Thursday, January 24, 2013

Go it alone: Go freelance (co-authored with Mike Hogan)


(This article was originally published in the mELTing Pot and has been posted here with the very kind permission of IATEFL-Hungary).  

ELT teachers are often enticed by the idea of being their own boss or increasing their income by striking out on their own and going freelance or even starting their own small (or large) schools. There are many benefits to going freelance, but where there are possible rewards there are also risks. We may be very good at developing lesson plans and managing a classroom, but as soon as we move into a context of developing a service and managing ourselves as a business we are confronted with all sorts of issues, business issues, which have nothing to do with teaching that we need to be able to do well and do quickly.

Start with an idea and plan from there
Despite the allusion above, your business idea should be designed to fulfil a need, not just to fill your pockets. Decide which need it is you aim to fulfil when going freelance or starting a business. It could be, for example, the need for a type of teaching or training not currently offered in your area, or a higher quality than is available in your local market. It could be offering something completely new to an existing group of customers that don’t yet know they need it, or it could be for a target market which will form as a result of previous experience. Either way, you should start with fulfilling a need and reflecting on how to do that.

Creating a business plan will help. Even if you’re not starting a school but just starting out as a freelancer, you need to see yourself as a business, a one-person business, and prepare accordingly. Spend a day writing down the details of your idea, how you plan to sell it, how much you will charge for it, and so on. Your business plan will help you formulate these ideas, set realistic and attainable targets, and will have various sections which will also help you think about who your competitors are and what sort of budget for marketing or further training you’re going to work under. It will help you to see potential holes in what you’re planning or areas you might be neglecting (e.g. niche markets, saturated markets, professional development, etc.) and it will help you to think about what makes you different from the other companies and trainers who are offering the same thing.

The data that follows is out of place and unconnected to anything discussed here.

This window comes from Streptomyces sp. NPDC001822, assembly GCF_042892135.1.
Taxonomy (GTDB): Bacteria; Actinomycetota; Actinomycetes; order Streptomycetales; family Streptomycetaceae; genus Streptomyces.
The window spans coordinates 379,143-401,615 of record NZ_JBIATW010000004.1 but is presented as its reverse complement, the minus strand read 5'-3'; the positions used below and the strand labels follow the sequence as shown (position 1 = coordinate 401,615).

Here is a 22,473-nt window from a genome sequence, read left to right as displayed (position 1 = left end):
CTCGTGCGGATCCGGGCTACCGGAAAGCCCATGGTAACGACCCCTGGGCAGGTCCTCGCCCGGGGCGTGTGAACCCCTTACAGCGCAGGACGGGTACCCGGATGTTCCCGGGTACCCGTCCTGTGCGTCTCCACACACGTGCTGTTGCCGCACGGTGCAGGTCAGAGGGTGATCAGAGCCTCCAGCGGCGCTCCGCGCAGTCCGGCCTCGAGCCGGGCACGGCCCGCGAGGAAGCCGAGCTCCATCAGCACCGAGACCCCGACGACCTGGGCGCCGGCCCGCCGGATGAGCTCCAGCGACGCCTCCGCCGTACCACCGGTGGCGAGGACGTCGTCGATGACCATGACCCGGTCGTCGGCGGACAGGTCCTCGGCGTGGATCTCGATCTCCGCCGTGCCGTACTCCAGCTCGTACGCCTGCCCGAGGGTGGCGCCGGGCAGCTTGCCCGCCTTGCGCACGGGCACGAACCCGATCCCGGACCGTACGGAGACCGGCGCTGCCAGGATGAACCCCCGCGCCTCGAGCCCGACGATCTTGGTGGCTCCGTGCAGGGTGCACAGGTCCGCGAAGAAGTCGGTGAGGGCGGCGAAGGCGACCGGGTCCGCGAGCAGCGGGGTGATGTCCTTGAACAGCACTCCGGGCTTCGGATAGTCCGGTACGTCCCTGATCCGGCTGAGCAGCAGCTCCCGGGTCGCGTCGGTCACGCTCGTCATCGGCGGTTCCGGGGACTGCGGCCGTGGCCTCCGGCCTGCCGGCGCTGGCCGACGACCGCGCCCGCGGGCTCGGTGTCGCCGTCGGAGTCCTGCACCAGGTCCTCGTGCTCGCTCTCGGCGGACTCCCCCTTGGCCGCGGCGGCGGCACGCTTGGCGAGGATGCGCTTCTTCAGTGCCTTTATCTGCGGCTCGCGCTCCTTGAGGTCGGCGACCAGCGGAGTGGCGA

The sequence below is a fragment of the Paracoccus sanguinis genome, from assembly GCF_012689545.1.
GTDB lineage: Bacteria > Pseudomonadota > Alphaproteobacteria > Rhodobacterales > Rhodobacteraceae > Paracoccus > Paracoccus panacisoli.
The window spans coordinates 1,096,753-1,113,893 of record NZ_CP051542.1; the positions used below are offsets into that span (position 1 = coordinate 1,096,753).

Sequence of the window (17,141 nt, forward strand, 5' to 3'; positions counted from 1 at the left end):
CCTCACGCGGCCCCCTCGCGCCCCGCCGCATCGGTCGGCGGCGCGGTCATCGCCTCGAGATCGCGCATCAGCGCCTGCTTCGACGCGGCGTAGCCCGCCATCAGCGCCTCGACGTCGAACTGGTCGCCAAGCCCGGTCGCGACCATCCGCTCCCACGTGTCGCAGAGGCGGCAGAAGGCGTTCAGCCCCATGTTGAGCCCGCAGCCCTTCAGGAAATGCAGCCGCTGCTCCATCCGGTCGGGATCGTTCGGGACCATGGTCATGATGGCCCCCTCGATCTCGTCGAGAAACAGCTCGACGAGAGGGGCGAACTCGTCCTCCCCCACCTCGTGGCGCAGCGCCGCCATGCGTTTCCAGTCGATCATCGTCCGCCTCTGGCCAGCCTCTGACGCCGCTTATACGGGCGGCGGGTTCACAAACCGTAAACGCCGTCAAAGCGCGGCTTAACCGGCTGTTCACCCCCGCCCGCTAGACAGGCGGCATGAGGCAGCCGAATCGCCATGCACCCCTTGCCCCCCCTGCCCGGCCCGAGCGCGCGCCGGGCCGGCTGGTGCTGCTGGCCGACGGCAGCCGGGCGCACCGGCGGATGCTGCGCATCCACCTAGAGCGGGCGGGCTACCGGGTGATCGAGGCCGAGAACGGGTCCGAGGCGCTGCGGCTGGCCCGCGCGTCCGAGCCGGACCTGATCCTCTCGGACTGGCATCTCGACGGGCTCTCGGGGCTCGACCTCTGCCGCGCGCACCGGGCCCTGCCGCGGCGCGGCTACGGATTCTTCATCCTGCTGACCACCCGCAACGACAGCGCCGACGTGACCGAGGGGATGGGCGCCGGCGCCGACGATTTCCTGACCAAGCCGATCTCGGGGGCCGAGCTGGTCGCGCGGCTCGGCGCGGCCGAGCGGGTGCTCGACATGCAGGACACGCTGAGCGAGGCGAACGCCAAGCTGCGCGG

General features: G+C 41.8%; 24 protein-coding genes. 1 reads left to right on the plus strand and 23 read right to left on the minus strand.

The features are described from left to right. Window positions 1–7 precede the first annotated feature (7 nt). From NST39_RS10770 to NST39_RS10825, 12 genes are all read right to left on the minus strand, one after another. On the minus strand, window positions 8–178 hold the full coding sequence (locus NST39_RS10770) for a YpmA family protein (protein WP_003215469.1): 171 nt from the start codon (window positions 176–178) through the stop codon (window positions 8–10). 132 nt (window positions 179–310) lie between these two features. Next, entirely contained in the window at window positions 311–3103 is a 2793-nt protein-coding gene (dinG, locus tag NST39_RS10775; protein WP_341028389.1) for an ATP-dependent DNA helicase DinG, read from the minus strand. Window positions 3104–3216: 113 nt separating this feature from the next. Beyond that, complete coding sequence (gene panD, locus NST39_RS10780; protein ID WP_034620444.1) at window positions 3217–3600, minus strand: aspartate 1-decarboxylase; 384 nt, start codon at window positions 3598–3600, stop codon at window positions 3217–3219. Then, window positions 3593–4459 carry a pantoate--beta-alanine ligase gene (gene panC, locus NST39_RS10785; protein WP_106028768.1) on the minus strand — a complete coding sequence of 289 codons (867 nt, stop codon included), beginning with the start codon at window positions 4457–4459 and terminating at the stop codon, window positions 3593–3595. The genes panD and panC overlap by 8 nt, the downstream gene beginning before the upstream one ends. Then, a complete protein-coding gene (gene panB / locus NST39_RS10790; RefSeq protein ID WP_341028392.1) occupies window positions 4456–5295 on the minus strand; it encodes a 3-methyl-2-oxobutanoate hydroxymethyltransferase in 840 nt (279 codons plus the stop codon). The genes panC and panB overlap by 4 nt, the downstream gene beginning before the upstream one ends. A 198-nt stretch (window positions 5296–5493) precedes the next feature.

A business plan shouldn’t have vague, sweeping demands such as: “I’d like to earn more money” or “I'd like to get more of my own clients so I can work less for language schools.” You need to have defined targets like: “I want to sign with three new clients by the end of this year.” Set yourself realistic achievable targets with regular milestones. Then, you can start to think about your strategy and how you’re going to achieve those targets.

Consider doing a SWOT analysis. You may already do this with your business English students, but why not make it a part of your own professional analysis? SWOT stands for your Strengths, Weaknesses, Opportunities and potential Threats. The GROW model, often used in coaching, is another useful one. It stands for Goal, Reality, Obstacles/Options, and Way (forward). Overall, a business plan can help you put a lot of your ideas down on paper, see them clearly and address them in a realistic way.

Finding your niche, or ELT brand